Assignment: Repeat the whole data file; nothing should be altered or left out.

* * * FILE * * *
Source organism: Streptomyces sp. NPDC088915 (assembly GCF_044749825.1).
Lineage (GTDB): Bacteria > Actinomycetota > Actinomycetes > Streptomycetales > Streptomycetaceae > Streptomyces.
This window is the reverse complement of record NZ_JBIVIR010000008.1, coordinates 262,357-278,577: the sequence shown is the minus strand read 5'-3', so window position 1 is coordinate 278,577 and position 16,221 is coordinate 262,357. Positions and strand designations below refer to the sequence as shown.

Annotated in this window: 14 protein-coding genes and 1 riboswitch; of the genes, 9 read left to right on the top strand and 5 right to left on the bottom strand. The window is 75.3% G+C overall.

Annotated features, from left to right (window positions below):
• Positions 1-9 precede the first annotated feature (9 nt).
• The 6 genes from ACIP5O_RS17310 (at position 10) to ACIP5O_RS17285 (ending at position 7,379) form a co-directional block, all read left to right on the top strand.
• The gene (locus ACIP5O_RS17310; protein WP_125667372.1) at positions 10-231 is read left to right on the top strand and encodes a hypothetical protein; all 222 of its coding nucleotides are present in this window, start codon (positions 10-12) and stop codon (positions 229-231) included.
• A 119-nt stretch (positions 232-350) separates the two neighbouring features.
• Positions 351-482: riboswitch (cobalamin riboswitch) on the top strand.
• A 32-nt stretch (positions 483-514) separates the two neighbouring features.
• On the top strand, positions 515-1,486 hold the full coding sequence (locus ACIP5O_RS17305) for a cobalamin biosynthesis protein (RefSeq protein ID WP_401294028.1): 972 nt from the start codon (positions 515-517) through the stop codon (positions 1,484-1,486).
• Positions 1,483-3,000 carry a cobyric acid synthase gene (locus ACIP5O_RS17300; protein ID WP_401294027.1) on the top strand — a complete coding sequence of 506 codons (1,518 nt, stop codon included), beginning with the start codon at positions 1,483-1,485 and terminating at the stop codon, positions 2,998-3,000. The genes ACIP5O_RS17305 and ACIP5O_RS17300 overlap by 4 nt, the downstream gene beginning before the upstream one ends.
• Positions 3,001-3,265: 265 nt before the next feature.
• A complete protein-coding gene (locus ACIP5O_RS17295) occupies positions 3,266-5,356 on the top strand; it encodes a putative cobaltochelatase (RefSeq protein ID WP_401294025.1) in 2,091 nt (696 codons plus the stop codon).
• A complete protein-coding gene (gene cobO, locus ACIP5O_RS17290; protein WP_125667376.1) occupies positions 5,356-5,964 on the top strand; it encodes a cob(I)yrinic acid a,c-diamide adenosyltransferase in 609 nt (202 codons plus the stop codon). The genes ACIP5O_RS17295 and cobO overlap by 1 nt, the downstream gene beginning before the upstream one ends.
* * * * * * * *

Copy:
Source organism: Streptomyces sp. NPDC088915 (assembly GCF_044749825.1).
Lineage (GTDB): Bacteria > Actinomycetota > Actinomycetes > Streptomycetales > Streptomycetaceae > Streptomyces.
This window is the reverse complement of record NZ_JBIVIR010000008.1, coordinates 262,357-278,577: the sequence shown is the minus strand read 5'-3', so window position 1 is coordinate 278,577 and position 16,221 is coordinate 262,357. Positions and strand designations below refer to the sequence as shown.

Annotated in this window: 14 protein-coding genes and 1 riboswitch; of the genes, 9 read left to right on the top strand and 5 right to left on the bottom strand. The window is 75.3% G+C overall.

Annotated features, from left to right (window positions below):
• Positions 1-9 precede the first annotated feature (9 nt).
• The 6 genes from ACIP5O_RS17310 (at position 10) to ACIP5O_RS17285 (ending at position 7,379) form a co-directional block, all read left to right on the top strand.
• The gene (locus ACIP5O_RS17310; protein WP_125667372.1) at positions 10-231 is read left to right on the top strand and encodes a hypothetical protein; all 222 of its coding nucleotides are present in this window, start codon (positions 10-12) and stop codon (positions 229-231) included.
• A 119-nt stretch (positions 232-350) separates the two neighbouring features.
• Positions 351-482: riboswitch (cobalamin riboswitch) on the top strand.
• A 32-nt stretch (positions 483-514) separates the two neighbouring features.
• On the top strand, positions 515-1,486 hold the full coding sequence (locus ACIP5O_RS17305) for a cobalamin biosynthesis protein (RefSeq protein ID WP_401294028.1): 972 nt from the start codon (positions 515-517) through the stop codon (positions 1,484-1,486).
• Positions 1,483-3,000 carry a cobyric acid synthase gene (locus ACIP5O_RS17300; protein ID WP_401294027.1) on the top strand — a complete coding sequence of 506 codons (1,518 nt, stop codon included), beginning with the start codon at positions 1,483-1,485 and terminating at the stop codon, positions 2,998-3,000. The genes ACIP5O_RS17305 and ACIP5O_RS17300 overlap by 4 nt, the downstream gene beginning before the upstream one ends.
• Positions 3,001-3,265: 265 nt before the next feature.
• A complete protein-coding gene (locus ACIP5O_RS17295) occupies positions 3,266-5,356 on the top strand; it encodes a putative cobaltochelatase (RefSeq protein ID WP_401294025.1) in 2,091 nt (696 codons plus the stop codon).
• A complete protein-coding gene (gene cobO, locus ACIP5O_RS17290; protein WP_125667376.1) occupies positions 5,356-5,964 on the top strand; it encodes a cob(I)yrinic acid a,c-diamide adenosyltransferase in 609 nt (202 codons plus the stop codon). The genes ACIP5O_RS17295 and cobO overlap by 1 nt, the downstream gene beginning before the upstream one ends.